Russia will not ‘punish’ England fans over spy poisoning row
A source at London’s Russian Embassy dismissed a suggestion the tournament was a “propaganda event”.
England fans will be welcomed as guests by World Cup hosts Russia who will not look to “punish” supporters over the sour relationship with the UK Government, according to an official.
The source at London’s Russian Embassy dismissed the suggestion the tournament was a “propaganda event”, following a comparison to Hitler’s 1936 Berlin Olympics made by Foreign Secretary Boris Johnson.
In an effort to reassure the travelling Three Lions support, the embassy official said their invitation to the festival of football stands “whatever the political situation”.
Diplomatic relations between the UK and Russian governments have hit the deep freeze since the poisoning of Russian ex-spy Sergei Skripal and his daughter Yulia in Salisbury, Wiltshire, in March, prompting concerns from UK politicians over fans’ safety.
Putin on UK claims on Salisbury poisoning: if a “military grade nerve agent” is used, then the victims die immediately, right on the spot. pic.twitter.com/WB67U6vP4N— Russian Embassy, UK (@RussianEmbassy) May 26, 2018
But the source said: “We are not going to mix all our differences with some states into this grand sport event, we are not going to punish anyone for disagreements with their government – it is just not how it is done.”
Amid the political fallout from the Skirpal poisoning, Mr Johnson, in a Commons’ committee hearing, agreed with Labour MP Ian Austin’s suggestion the Kremlin would use the tournament to “gloss over” Russia’s “gross human rights abuses”.
Asked what the World Cup would do for Russia’s global reputation, the official said: “We are not arranging this World Cup because we need some large propaganda event. We are arranging it because we want a grand sport event.
“Of course it will be positive because we believe we have many good things to offer our guests but it is not the primary purpose to persuade someone.
We believe most fans will be normal people, just there for the game. I don’t think we will have any problems Russian Embassy official
“If someone is definitely against Russia, I don’t think they will be pro-Russia after a football game but we are talking to a more general public.”
The embassy official said there had been concern at British press reports English hooligans would travel to Russia in response to the attacks in Marseille during Euro 2016.
They said: “Of course, it is of some concern when we are seeing some publications in some media here that some fans are saying they are going to Russia to launch some sort of fan war and take revenge for some alleged wrongs – it is a source of concern.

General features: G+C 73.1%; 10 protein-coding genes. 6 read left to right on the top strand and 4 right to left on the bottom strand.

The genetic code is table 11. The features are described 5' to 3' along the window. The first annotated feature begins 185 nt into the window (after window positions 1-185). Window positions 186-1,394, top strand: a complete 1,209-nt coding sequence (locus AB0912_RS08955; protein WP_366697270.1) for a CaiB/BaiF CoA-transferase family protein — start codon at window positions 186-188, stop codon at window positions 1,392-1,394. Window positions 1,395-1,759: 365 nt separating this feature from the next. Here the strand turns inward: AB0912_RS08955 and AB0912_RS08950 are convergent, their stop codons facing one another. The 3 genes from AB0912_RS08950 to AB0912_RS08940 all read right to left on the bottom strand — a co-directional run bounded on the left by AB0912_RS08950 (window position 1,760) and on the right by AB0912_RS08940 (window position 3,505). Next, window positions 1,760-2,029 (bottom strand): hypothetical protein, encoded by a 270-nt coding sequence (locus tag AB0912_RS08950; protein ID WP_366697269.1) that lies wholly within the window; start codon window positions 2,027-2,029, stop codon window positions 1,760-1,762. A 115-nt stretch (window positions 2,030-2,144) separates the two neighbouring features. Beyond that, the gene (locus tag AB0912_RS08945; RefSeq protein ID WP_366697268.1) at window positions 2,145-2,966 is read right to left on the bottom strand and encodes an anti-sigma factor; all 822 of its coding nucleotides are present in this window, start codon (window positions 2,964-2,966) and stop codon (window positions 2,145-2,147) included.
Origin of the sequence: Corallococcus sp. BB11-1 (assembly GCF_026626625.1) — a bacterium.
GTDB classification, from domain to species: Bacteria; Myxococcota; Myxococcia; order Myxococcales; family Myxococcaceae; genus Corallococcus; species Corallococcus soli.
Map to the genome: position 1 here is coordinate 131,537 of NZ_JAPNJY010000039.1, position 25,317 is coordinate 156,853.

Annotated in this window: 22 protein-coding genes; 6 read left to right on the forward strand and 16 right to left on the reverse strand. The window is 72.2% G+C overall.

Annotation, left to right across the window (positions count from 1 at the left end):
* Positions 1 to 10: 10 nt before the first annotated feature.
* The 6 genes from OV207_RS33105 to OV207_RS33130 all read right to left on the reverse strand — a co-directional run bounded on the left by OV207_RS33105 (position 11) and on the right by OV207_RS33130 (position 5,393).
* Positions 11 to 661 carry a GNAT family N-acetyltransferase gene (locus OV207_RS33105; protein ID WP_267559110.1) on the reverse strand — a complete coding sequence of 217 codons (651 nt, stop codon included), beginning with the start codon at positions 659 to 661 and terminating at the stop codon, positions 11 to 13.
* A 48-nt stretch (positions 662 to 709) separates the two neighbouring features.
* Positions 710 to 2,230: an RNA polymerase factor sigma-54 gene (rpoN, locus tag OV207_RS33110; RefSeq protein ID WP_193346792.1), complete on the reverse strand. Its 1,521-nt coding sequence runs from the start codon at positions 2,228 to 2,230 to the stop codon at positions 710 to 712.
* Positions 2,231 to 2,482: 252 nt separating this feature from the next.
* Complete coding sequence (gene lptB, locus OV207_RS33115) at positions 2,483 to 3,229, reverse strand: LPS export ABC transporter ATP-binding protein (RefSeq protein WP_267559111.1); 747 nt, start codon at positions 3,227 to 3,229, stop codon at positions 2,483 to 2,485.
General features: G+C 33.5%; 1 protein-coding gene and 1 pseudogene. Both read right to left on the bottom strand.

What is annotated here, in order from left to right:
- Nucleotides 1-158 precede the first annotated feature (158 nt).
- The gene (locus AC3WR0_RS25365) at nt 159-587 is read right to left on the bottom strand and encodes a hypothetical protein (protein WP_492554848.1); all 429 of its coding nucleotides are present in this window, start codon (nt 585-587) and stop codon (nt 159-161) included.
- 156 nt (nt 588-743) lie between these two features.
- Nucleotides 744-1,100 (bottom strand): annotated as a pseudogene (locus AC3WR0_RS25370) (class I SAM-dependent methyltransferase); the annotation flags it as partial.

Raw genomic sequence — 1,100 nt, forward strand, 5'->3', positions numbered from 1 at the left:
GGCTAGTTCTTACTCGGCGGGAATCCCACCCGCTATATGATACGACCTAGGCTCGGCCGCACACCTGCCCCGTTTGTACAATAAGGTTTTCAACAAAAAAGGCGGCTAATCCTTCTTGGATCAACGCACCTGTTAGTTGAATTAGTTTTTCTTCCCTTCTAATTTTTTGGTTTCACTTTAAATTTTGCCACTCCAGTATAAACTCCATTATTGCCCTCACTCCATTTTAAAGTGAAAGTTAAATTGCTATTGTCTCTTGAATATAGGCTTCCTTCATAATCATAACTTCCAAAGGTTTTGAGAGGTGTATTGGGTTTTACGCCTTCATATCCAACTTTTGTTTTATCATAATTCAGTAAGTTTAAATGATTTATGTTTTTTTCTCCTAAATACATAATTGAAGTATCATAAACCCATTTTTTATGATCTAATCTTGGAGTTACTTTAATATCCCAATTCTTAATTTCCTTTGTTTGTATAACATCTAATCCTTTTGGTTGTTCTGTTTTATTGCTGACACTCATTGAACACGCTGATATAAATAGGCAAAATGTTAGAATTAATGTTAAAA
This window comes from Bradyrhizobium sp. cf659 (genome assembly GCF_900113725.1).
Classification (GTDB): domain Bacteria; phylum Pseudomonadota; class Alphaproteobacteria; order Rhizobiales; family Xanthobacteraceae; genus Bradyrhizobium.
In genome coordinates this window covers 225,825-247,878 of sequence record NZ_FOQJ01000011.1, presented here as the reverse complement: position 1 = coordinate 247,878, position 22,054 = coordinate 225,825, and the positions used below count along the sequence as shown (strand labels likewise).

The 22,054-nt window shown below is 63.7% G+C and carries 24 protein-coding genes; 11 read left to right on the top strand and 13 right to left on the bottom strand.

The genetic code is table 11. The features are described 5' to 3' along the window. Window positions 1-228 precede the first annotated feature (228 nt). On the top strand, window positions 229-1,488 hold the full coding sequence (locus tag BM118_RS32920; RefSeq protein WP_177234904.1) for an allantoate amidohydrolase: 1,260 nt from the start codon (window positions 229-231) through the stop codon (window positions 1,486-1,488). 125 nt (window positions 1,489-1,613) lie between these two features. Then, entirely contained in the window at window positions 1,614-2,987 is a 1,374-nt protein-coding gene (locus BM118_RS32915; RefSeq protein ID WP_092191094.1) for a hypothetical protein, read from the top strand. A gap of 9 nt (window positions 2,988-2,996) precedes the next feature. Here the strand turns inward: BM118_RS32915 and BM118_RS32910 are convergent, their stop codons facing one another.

“Basically we can’t be sure that such things were actually there, it may more or less heating up the public opinion, a sort of fake news.
“We believe most fans will be normal people, just there for the game. I don’t think we will have any problems.”
The country’s security services have taken measures to combat the threat from hooliganism and each nation playing in the World Cup will have a police presence at an international hub in Moscow, the official said.
Britain will contribute six police officers, who will be allowed to wear their uniforms, they added.
UK police said fans should expect a paramilitary-style security operation, with thousands of officers providing a ring of steel around matches during the tournament.
And the official said Russia’s police and security structures have demonstrated they were “up to the task” at previous sports events and were capable of keeping an “aggressive minority in check”.
Twelve British consuls have been granted visas to provide consular support to English fans, the official added.
It comes after Foreign Office officials said their preparations for the tournament suffered a blow by the expulsion of 23 diplomats from Russia over the Salisbury attack row.
Anti-discrimination campaigners have also raised concerns over racism in the stadiums, following high-profile incidents at international and European matches.
Asked what was being done to combat the issue, the Russian Embassy official said: “Unfortunately, that’s an international problem.
“There is also an aggressive minority who is not pretty much interested in sports. They would have been aggressive even in a sewing club or things like that.
“I believe that once again, that most of the fans won’t be involved in any sort of racist issues and if someone tries it I believe there is enough security there to dissuade him from this course of action.
“Of course it’s not a civilised way, it shouldn’t be tolerated be it a sport event or whatever.”